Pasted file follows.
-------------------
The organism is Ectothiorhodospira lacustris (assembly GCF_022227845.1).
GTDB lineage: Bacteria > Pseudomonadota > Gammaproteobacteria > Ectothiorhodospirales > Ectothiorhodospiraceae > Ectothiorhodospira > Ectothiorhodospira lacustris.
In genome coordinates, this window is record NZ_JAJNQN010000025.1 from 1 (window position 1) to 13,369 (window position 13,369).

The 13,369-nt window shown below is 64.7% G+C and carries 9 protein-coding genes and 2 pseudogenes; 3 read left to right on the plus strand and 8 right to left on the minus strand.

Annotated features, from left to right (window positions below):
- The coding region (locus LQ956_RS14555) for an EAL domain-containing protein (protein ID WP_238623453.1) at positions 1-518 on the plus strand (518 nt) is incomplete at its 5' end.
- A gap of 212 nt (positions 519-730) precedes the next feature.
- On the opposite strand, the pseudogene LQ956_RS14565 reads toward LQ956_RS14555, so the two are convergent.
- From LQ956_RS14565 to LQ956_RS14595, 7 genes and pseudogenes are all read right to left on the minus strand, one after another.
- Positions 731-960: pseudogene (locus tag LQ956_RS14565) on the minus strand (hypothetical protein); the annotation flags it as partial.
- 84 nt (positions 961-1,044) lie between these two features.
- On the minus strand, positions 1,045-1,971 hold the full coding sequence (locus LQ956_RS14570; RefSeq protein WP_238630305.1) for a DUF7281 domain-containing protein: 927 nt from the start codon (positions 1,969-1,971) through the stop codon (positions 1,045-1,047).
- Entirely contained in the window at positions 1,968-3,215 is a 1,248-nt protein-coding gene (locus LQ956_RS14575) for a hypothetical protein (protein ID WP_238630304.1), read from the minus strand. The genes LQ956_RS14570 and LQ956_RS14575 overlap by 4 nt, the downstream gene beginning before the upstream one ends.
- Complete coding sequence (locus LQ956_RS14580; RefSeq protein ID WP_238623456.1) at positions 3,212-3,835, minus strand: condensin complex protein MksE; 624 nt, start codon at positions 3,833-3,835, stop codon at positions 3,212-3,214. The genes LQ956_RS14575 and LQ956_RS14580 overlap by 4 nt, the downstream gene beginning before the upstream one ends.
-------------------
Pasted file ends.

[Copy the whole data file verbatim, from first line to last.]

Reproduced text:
The organism is Ectothiorhodospira lacustris (assembly GCF_022227845.1).
GTDB lineage: Bacteria > Pseudomonadota > Gammaproteobacteria > Ectothiorhodospirales > Ectothiorhodospiraceae > Ectothiorhodospira > Ectothiorhodospira lacustris.
In genome coordinates, this window is record NZ_JAJNQN010000025.1 from 1 (window position 1) to 13,369 (window position 13,369).

The 13,369-nt window shown below is 64.7% G+C and carries 9 protein-coding genes and 2 pseudogenes; 3 read left to right on the plus strand and 8 right to left on the minus strand.

Annotated features, from left to right (window positions below):
- The coding region (locus LQ956_RS14555) for an EAL domain-containing protein (protein ID WP_238623453.1) at positions 1-518 on the plus strand (518 nt) is incomplete at its 5' end.
- A gap of 212 nt (positions 519-730) precedes the next feature.
- On the opposite strand, the pseudogene LQ956_RS14565 reads toward LQ956_RS14555, so the two are convergent.
- From LQ956_RS14565 to LQ956_RS14595, 7 genes and pseudogenes are all read right to left on the minus strand, one after another.
- Positions 731-960: pseudogene (locus tag LQ956_RS14565) on the minus strand (hypothetical protein); the annotation flags it as partial.
- 84 nt (positions 961-1,044) lie between these two features.
- On the minus strand, positions 1,045-1,971 hold the full coding sequence (locus LQ956_RS14570; RefSeq protein WP_238630305.1) for a DUF7281 domain-containing protein: 927 nt from the start codon (positions 1,969-1,971) through the stop codon (positions 1,045-1,047).
- Entirely contained in the window at positions 1,968-3,215 is a 1,248-nt protein-coding gene (locus LQ956_RS14575) for a hypothetical protein (protein ID WP_238630304.1), read from the minus strand. The genes LQ956_RS14570 and LQ956_RS14575 overlap by 4 nt, the downstream gene beginning before the upstream one ends.
- Complete coding sequence (locus LQ956_RS14580; RefSeq protein ID WP_238623456.1) at positions 3,212-3,835, minus strand: condensin complex protein MksE; 624 nt, start codon at positions 3,833-3,835, stop codon at positions 3,212-3,214. The genes LQ956_RS14575 and LQ956_RS14580 overlap by 4 nt, the downstream gene beginning before the upstream one ends.